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Tony Grist

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Scouting [Aug. 2nd, 2007|10:01 am]
Tony Grist
Yesterday was the 100th anniversary of the Scouting movement and scouts from all round the world assembled at Brownsea Island (wherever that is) and did whatever it is scouts do.

I was a Wolfcub for a few months back in the late 50s and hated it. But then I'm not a team player. 

We met in the overwhelmingly brown hall of the local Presbyterian Church and all the other kids knew one another from school- but I went to another posher school and was the odd one out. I never got the hang of climbing ropes or tying knots or- what else did we do? I forget.

I remember marching round the streets in a church parade once and feeling noble.

That's a memory I'd suppressed. I don't suppose I've visited it in fifty years. The Wolfcub uniform was green and one wore a dinky little "Just William" cap- which wasn't such a terrible imposition because I wore a similar cap- a red one- for school. And then there was the woggle- a leather band that fastened with a press stud and kept your scarf in place. Ian Hislop had a programme about scouting a few weeks back in which he explained how every item of the scout uniform has a secondary practical application. The scarf doubles as a bandage or sling  and the woggle- no- I can't remember what the woggle is for.

Scouting is so much about the Empire and the healthy, outdoor, homoerotic ethos of the early 1900s you'd have thought it would have died out by now but, no- quite the reverse- numbers are growing and I even get the impression it's becoming cool.

And apparently- to judge from the crowds at Brownsea- they're now admitting girls. In my day you had the boy scouts and the girl guides and never the twain shall meet. They interviewed a Dutch Girl Scout who rmade me think of Luna Lovegood. She was saying the organisers had asked her to remove her traditional wide-brimmed pointy hat because it's no longer official uniform in Britain and she'd told them to swivel. They should bring the traditional pointy hats back, they really should. 

Like I said I hated the whole thing, but that's because I'm a duffer. Now that I'm no longer threatened with having to dress up in silly clothes and walk in church parades and mess about with knots I'm ready to concede it's rather a good idea. Baden Powell was a bit of a visionary really. (And a wonderfully full-blooded great British eccentric who used to sleep on the balcony even when it was snowing). He wanted to teach kids to be healthy and useful and self-reliant- like the Lunalike in the pointy hat.  And though he'd been a soldier of the Empire, he wasn't a militarist or a war junkie or a little Englander. He once said that if the children of the world got together to run things there'd be an end to war. I don't think he and I would have found much to talk about, but I like the cut of his jib.

My former headmaster- who was very like the headmaster in the movie If  (who deservedly receives a bullet between the eyes)- served a term as UK Chief Scout. The current Chief Scout is the former Blue Peter presenter Peter Duncan. There was a clip of him on Brownsea Island summoning the tribes with a ram's horn. Now that is definitely cool.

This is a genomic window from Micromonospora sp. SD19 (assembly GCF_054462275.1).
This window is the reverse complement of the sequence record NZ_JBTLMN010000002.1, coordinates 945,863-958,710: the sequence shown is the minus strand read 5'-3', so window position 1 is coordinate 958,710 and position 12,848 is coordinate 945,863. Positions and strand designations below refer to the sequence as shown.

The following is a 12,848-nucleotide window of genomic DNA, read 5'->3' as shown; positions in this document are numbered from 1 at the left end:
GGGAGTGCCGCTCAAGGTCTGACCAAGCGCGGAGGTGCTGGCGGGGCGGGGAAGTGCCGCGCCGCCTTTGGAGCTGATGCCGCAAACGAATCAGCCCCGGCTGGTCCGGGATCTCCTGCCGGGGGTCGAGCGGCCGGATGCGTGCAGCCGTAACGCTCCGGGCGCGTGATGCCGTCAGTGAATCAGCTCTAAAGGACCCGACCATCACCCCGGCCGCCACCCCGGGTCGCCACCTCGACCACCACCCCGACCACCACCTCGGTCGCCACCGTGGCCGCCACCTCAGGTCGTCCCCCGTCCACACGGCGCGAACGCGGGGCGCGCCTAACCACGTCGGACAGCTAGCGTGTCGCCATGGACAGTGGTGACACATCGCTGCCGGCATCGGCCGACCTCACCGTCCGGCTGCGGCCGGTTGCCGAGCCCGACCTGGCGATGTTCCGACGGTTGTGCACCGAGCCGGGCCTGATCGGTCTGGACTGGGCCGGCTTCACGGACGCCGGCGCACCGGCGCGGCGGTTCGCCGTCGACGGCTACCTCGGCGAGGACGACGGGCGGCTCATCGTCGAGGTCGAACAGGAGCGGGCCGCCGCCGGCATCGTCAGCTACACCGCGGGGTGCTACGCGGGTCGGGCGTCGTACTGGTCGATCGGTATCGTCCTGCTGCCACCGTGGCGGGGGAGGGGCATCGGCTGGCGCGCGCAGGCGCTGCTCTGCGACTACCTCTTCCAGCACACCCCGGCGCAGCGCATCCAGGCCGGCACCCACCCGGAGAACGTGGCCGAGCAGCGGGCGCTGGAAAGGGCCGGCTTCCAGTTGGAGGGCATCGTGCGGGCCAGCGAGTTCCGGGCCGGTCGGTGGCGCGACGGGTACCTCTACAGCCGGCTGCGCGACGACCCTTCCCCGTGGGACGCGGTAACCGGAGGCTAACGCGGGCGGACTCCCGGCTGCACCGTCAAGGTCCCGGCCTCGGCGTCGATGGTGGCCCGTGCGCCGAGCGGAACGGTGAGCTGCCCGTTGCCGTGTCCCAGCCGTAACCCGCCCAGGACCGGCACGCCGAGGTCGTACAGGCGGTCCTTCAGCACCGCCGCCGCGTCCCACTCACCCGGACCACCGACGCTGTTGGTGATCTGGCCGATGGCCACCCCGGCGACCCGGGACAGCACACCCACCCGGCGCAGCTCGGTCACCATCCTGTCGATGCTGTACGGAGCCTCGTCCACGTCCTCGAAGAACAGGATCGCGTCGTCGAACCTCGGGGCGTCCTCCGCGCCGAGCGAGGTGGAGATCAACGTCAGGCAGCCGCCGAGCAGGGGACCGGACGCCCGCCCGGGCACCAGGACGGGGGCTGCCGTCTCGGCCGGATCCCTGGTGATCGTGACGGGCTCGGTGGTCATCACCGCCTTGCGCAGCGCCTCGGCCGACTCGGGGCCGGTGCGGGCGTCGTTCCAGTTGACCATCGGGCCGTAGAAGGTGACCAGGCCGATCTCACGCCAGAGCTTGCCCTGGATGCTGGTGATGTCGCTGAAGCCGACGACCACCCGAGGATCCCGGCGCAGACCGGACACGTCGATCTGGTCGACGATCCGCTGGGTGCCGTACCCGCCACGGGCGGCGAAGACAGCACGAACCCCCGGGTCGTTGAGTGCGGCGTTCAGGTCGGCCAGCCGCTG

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[User Picture]From: poliphilo
2007-08-02 11:42 am (UTC)
That sounds like a lot of fun. I clearly missed out.

And I like it that they gave you points for hitching a ride through the enemy roadblocks. All's fair in love and war.
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[User Picture]From: poliphilo
2007-08-02 07:02 pm (UTC)
Nice.

Is that the Scouting coat of arms?

Do the Scouts have a coat of arms?
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[User Picture]From: poliphilo
2007-08-03 09:31 am (UTC)
What did British Summer Time have to do with it?
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[User Picture]From: poliphilo
2007-08-03 03:33 pm (UTC)
I see from your post over yonder that those funny things with their mouths open wide are Talbots hounds. I just love anything mediaeval.
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[User Picture]From: huskyteer
2007-08-02 11:07 am (UTC)
Brownsea Island is in Poole Harbour, Dorset, and is my favourite place in the world. It's what I imagine Heaven is like, though I'd want some more animals besides the red squirrels and peacocks.
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[User Picture]From: poliphilo
2007-08-02 11:43 am (UTC)
You see, I don't know that part of the world at all. Such a small island, so many places I haven't visited!
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[User Picture]From: momof2girls
2007-08-02 01:22 pm (UTC)
Interesting post. I think if I had boys, I'd be reluctant to have them join the Boy Scouts here, but Cub Scouts would probably be okay. It seems to have devolved into a Christian, homophobic organization (IMHO), but the Girl Scouts have not. Also, it seems like everyone becomes an Eagle Scout; I thought that was the pinnacle and supposed to be very difficult to reach.
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[User Picture]From: poliphilo
2007-08-02 02:15 pm (UTC)